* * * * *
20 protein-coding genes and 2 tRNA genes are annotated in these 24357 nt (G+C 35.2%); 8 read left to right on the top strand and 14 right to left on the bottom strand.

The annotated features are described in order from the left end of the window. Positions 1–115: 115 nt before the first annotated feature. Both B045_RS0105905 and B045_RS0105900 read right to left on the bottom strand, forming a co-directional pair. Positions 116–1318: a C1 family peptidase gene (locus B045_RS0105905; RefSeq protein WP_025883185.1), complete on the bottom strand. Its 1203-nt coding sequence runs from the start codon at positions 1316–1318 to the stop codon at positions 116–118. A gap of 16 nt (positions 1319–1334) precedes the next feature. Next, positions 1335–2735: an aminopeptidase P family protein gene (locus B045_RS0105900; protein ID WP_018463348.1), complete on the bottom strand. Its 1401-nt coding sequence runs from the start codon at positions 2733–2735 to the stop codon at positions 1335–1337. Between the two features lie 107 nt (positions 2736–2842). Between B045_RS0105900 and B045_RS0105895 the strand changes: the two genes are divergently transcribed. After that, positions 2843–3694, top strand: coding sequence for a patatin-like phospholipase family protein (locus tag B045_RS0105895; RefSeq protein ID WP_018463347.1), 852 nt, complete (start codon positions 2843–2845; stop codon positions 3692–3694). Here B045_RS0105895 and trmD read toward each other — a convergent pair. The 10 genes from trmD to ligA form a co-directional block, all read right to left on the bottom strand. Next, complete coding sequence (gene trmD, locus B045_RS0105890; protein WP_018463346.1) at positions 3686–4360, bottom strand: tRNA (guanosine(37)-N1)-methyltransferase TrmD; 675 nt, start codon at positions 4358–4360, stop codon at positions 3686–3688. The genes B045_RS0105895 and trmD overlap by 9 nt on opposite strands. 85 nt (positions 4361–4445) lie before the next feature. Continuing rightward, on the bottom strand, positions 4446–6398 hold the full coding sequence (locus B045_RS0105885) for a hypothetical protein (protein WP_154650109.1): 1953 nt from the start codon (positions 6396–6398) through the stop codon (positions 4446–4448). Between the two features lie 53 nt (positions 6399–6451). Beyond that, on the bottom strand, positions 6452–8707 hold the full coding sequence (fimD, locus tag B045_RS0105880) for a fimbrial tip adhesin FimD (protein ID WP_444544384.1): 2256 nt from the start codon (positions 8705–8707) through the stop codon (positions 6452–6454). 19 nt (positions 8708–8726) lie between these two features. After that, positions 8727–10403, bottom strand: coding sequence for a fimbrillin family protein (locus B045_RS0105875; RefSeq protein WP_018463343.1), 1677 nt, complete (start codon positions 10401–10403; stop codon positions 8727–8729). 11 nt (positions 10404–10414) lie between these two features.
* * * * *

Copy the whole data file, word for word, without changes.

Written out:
20 protein-coding genes and 2 tRNA genes are annotated in these 24357 nt (G+C 35.2%); 8 read left to right on the top strand and 14 right to left on the bottom strand.

The annotated features are described in order from the left end of the window. Positions 1–115: 115 nt before the first annotated feature. Both B045_RS0105905 and B045_RS0105900 read right to left on the bottom strand, forming a co-directional pair. Positions 116–1318: a C1 family peptidase gene (locus B045_RS0105905; RefSeq protein WP_025883185.1), complete on the bottom strand. Its 1203-nt coding sequence runs from the start codon at positions 1316–1318 to the stop codon at positions 116–118. A gap of 16 nt (positions 1319–1334) precedes the next feature. Next, positions 1335–2735: an aminopeptidase P family protein gene (locus B045_RS0105900; protein ID WP_018463348.1), complete on the bottom strand. Its 1401-nt coding sequence runs from the start codon at positions 2733–2735 to the stop codon at positions 1335–1337. Between the two features lie 107 nt (positions 2736–2842). Between B045_RS0105900 and B045_RS0105895 the strand changes: the two genes are divergently transcribed. After that, positions 2843–3694, top strand: coding sequence for a patatin-like phospholipase family protein (locus tag B045_RS0105895; RefSeq protein ID WP_018463347.1), 852 nt, complete (start codon positions 2843–2845; stop codon positions 3692–3694). Here B045_RS0105895 and trmD read toward each other — a convergent pair. The 10 genes from trmD to ligA form a co-directional block, all read right to left on the bottom strand. Next, complete coding sequence (gene trmD, locus B045_RS0105890; protein WP_018463346.1) at positions 3686–4360, bottom strand: tRNA (guanosine(37)-N1)-methyltransferase TrmD; 675 nt, start codon at positions 4358–4360, stop codon at positions 3686–3688. The genes B045_RS0105895 and trmD overlap by 9 nt on opposite strands. 85 nt (positions 4361–4445) lie before the next feature. Continuing rightward, on the bottom strand, positions 4446–6398 hold the full coding sequence (locus B045_RS0105885) for a hypothetical protein (protein WP_154650109.1): 1953 nt from the start codon (positions 6396–6398) through the stop codon (positions 4446–4448). Between the two features lie 53 nt (positions 6399–6451). Beyond that, on the bottom strand, positions 6452–8707 hold the full coding sequence (fimD, locus tag B045_RS0105880) for a fimbrial tip adhesin FimD (protein ID WP_444544384.1): 2256 nt from the start codon (positions 8705–8707) through the stop codon (positions 6452–6454). 19 nt (positions 8708–8726) lie between these two features. After that, positions 8727–10403, bottom strand: coding sequence for a fimbrillin family protein (locus B045_RS0105875; RefSeq protein WP_018463343.1), 1677 nt, complete (start codon positions 10401–10403; stop codon positions 8727–8729). 11 nt (positions 10404–10414) lie between these two features.